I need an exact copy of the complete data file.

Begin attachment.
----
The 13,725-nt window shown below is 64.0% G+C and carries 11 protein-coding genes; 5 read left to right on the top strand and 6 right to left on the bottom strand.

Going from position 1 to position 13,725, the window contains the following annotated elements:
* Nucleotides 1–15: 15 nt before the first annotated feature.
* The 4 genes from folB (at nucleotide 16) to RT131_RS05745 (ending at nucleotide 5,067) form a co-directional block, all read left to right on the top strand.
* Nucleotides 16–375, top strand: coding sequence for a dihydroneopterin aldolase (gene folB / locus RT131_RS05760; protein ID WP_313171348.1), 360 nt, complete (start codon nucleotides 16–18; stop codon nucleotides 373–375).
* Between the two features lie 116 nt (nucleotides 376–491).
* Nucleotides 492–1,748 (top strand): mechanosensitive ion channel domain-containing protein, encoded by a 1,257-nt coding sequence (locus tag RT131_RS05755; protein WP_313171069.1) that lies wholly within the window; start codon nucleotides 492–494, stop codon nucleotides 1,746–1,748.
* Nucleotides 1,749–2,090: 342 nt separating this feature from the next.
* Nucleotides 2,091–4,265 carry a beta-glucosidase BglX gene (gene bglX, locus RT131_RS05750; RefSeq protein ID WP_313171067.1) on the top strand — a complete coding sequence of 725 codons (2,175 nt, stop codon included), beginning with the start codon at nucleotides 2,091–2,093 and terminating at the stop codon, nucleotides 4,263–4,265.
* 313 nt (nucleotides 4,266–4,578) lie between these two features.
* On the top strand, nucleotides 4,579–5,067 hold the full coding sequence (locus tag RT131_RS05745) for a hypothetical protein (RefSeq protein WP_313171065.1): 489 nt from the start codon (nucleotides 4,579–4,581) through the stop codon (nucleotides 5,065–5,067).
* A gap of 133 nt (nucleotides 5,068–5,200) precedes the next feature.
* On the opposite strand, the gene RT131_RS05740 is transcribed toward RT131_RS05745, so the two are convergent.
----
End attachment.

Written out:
The 13,725-nt window shown below is 64.0% G+C and carries 11 protein-coding genes; 5 read left to right on the top strand and 6 right to left on the bottom strand.

Going from position 1 to position 13,725, the window contains the following annotated elements:
* Nucleotides 1–15: 15 nt before the first annotated feature.
* The 4 genes from folB (at nucleotide 16) to RT131_RS05745 (ending at nucleotide 5,067) form a co-directional block, all read left to right on the top strand.
* Nucleotides 16–375, top strand: coding sequence for a dihydroneopterin aldolase (gene folB / locus RT131_RS05760; protein ID WP_313171348.1), 360 nt, complete (start codon nucleotides 16–18; stop codon nucleotides 373–375).
* Between the two features lie 116 nt (nucleotides 376–491).
* Nucleotides 492–1,748 (top strand): mechanosensitive ion channel domain-containing protein, encoded by a 1,257-nt coding sequence (locus tag RT131_RS05755; protein WP_313171069.1) that lies wholly within the window; start codon nucleotides 492–494, stop codon nucleotides 1,746–1,748.
* Nucleotides 1,749–2,090: 342 nt separating this feature from the next.
* Nucleotides 2,091–4,265 carry a beta-glucosidase BglX gene (gene bglX, locus RT131_RS05750; RefSeq protein ID WP_313171067.1) on the top strand — a complete coding sequence of 725 codons (2,175 nt, stop codon included), beginning with the start codon at nucleotides 2,091–2,093 and terminating at the stop codon, nucleotides 4,263–4,265.
* 313 nt (nucleotides 4,266–4,578) lie between these two features.
* On the top strand, nucleotides 4,579–5,067 hold the full coding sequence (locus tag RT131_RS05745) for a hypothetical protein (RefSeq protein WP_313171065.1): 489 nt from the start codon (nucleotides 4,579–4,581) through the stop codon (nucleotides 5,065–5,067).
* A gap of 133 nt (nucleotides 5,068–5,200) precedes the next feature.
* On the opposite strand, the gene RT131_RS05740 is transcribed toward RT131_RS05745, so the two are convergent.